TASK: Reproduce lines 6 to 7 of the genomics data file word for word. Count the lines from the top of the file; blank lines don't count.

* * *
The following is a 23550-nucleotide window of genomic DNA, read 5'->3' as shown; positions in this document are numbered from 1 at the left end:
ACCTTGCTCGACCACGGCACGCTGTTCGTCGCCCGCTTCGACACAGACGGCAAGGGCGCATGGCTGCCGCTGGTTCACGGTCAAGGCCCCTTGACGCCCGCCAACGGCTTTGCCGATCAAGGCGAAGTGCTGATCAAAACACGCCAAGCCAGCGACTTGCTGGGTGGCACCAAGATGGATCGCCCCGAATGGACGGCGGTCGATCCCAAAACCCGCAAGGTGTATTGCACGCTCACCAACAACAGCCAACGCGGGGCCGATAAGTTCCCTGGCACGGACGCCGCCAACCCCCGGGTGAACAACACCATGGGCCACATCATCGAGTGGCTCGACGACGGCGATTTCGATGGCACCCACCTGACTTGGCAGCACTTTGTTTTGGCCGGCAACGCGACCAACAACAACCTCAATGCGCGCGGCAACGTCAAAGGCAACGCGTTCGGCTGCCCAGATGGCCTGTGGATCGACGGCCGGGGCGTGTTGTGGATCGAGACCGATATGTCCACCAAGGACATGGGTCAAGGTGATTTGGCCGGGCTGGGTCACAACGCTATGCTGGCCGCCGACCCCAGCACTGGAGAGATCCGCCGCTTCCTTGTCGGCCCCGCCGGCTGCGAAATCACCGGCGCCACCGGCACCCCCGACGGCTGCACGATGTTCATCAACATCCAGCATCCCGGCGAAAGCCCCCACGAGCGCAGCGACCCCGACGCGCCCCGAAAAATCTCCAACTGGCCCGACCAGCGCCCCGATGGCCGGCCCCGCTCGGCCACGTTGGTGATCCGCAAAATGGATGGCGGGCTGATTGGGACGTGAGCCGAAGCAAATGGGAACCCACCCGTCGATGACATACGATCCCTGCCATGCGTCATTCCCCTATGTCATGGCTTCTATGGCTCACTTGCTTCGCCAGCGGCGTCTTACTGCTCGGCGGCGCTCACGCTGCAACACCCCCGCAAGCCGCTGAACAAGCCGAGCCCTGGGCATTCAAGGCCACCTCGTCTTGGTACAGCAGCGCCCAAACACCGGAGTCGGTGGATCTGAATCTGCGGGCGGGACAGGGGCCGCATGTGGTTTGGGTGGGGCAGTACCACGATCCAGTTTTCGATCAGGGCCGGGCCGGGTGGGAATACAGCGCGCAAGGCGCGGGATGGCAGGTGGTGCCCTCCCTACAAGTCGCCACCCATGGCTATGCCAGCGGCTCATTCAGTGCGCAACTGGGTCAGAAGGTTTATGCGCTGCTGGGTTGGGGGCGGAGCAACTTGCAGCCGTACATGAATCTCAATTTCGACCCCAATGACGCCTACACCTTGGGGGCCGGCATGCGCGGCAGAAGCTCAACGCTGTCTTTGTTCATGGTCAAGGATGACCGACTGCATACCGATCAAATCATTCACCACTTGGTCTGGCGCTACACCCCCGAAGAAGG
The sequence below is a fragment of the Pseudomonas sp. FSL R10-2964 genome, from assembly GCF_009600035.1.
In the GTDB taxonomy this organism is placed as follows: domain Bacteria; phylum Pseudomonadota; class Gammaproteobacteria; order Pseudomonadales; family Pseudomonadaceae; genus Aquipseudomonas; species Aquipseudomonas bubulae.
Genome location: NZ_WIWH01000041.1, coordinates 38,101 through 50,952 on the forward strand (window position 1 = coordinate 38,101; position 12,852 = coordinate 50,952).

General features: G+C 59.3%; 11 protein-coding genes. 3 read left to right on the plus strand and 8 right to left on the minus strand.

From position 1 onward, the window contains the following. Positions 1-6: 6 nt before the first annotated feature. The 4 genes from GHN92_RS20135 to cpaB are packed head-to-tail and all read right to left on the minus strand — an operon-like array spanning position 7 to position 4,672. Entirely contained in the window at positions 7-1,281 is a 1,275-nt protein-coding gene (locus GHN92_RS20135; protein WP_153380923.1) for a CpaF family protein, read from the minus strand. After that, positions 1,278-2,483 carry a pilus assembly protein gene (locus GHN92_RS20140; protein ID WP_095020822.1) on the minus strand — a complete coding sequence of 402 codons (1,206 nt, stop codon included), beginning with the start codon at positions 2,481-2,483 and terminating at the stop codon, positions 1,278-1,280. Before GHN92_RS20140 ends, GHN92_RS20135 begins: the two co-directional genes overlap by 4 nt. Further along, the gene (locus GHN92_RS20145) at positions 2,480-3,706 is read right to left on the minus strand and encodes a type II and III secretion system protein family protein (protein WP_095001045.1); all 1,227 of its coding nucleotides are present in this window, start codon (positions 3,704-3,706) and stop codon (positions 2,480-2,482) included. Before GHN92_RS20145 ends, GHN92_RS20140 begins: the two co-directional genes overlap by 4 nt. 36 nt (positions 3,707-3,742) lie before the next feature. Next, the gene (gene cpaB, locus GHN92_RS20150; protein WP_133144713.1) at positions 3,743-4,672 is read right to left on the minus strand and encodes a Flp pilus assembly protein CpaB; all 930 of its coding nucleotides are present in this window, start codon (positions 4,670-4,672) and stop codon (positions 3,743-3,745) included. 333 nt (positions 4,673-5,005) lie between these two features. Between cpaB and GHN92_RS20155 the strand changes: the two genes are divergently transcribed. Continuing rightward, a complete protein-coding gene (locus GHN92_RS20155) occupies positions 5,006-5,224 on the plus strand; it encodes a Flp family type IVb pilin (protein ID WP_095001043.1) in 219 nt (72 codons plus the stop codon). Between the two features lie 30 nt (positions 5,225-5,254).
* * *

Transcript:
General features: G+C 59.3%; 11 protein-coding genes. 3 read left to right on the plus strand and 8 right to left on the minus strand.

From position 1 onward, the window contains the following. Positions 1-6: 6 nt before the first annotated feature. The 4 genes from GHN92_RS20135 to cpaB are packed head-to-tail and all read right to left on the minus strand — an operon-like array spanning position 7 to position 4,672. Entirely contained in the window at positions 7-1,281 is a 1,275-nt protein-coding gene (locus GHN92_RS20135; protein WP_153380923.1) for a CpaF family protein, read from the minus strand. After that, positions 1,278-2,483 carry a pilus assembly protein gene (locus GHN92_RS20140; protein ID WP_095020822.1) on the minus strand — a complete coding sequence of 402 codons (1,206 nt, stop codon included), beginning with the start codon at positions 2,481-2,483 and terminating at the stop codon, positions 1,278-1,280. Before GHN92_RS20140 ends, GHN92_RS20135 begins: the two co-directional genes overlap by 4 nt. Further along, the gene (locus GHN92_RS20145) at positions 2,480-3,706 is read right to left on the minus strand and encodes a type II and III secretion system protein family protein (protein WP_095001045.1); all 1,227 of its coding nucleotides are present in this window, start codon (positions 3,704-3,706) and stop codon (positions 2,480-2,482) included. Before GHN92_RS20145 ends, GHN92_RS20140 begins: the two co-directional genes overlap by 4 nt. 36 nt (positions 3,707-3,742) lie before the next feature. Next, the gene (gene cpaB, locus GHN92_RS20150; protein WP_133144713.1) at positions 3,743-4,672 is read right to left on the minus strand and encodes a Flp pilus assembly protein CpaB; all 930 of its coding nucleotides are present in this window, start codon (positions 4,670-4,672) and stop codon (positions 3,743-3,745) included. 333 nt (positions 4,673-5,005) lie between these two features. Between cpaB and GHN92_RS20155 the strand changes: the two genes are divergently transcribed. Continuing rightward, a complete protein-coding gene (locus GHN92_RS20155) occupies positions 5,006-5,224 on the plus strand; it encodes a Flp family type IVb pilin (protein ID WP_095001043.1) in 219 nt (72 codons plus the stop codon). Between the two features lie 30 nt (positions 5,225-5,254).